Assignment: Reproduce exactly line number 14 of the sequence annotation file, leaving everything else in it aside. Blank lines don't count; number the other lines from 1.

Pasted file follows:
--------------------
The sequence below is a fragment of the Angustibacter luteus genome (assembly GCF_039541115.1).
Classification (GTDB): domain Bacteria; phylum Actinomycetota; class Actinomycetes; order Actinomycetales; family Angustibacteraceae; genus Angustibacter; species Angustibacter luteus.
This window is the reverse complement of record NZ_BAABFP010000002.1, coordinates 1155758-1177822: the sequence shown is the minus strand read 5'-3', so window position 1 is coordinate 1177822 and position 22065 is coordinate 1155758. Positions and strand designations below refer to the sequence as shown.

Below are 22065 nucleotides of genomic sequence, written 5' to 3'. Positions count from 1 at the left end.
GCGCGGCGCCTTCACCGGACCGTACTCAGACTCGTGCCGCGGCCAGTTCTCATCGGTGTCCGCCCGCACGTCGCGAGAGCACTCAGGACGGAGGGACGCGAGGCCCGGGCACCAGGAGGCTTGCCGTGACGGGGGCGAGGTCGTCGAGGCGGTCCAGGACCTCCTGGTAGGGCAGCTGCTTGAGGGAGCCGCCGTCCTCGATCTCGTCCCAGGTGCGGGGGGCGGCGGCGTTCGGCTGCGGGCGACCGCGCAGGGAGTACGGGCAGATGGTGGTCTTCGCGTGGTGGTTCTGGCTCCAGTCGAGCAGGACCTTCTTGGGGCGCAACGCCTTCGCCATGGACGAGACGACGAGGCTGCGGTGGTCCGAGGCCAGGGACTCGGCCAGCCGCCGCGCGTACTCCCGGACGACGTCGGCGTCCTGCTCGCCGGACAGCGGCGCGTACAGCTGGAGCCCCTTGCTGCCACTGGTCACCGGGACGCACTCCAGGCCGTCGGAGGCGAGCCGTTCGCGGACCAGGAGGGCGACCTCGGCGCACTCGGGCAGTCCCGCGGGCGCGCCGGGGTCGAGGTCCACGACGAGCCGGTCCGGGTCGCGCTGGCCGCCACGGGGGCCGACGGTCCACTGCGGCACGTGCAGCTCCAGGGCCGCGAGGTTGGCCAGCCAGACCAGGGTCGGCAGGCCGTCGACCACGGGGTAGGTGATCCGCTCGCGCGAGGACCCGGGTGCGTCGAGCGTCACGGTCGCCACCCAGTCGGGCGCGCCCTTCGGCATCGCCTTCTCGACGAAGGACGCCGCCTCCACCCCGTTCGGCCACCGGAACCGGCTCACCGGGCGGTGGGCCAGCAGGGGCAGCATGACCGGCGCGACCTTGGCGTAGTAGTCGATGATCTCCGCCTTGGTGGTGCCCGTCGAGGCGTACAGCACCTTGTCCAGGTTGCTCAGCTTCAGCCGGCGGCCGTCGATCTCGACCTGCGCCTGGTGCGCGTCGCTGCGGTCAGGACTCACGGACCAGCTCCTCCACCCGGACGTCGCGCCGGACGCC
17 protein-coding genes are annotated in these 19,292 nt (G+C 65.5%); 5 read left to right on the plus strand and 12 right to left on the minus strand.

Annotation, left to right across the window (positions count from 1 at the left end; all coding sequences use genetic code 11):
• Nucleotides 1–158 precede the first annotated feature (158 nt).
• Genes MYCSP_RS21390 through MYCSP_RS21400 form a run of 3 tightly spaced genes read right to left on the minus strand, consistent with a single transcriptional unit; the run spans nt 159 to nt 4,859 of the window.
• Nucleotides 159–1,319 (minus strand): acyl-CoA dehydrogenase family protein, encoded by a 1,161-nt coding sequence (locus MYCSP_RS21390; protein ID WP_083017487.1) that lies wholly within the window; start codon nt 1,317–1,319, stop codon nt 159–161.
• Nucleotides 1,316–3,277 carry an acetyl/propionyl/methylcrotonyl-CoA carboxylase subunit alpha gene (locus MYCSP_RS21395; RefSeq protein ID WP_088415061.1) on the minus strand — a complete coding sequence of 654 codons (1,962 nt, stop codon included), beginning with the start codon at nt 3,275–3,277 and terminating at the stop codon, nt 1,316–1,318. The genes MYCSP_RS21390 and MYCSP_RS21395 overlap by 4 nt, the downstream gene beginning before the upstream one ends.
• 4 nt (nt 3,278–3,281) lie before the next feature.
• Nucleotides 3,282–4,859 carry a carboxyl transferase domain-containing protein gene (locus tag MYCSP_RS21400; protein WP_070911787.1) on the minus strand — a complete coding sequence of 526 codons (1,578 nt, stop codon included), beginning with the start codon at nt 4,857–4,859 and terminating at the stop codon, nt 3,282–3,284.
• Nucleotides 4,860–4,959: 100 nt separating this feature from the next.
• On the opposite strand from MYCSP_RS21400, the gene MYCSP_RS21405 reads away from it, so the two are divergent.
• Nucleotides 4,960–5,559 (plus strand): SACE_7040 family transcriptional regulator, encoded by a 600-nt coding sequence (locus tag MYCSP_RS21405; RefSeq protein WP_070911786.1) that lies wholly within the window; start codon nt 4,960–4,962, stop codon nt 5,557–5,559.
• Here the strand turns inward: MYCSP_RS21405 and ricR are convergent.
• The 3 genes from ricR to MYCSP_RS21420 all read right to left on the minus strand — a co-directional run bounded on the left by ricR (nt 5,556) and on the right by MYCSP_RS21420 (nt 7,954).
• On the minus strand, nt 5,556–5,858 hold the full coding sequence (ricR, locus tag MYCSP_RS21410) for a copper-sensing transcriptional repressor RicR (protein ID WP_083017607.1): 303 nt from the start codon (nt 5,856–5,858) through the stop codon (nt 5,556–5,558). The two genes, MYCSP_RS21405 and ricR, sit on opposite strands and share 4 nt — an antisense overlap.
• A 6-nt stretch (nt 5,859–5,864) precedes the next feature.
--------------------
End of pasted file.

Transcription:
• Nucleotides 4,860–4,959: 100 nt separating this feature from the next.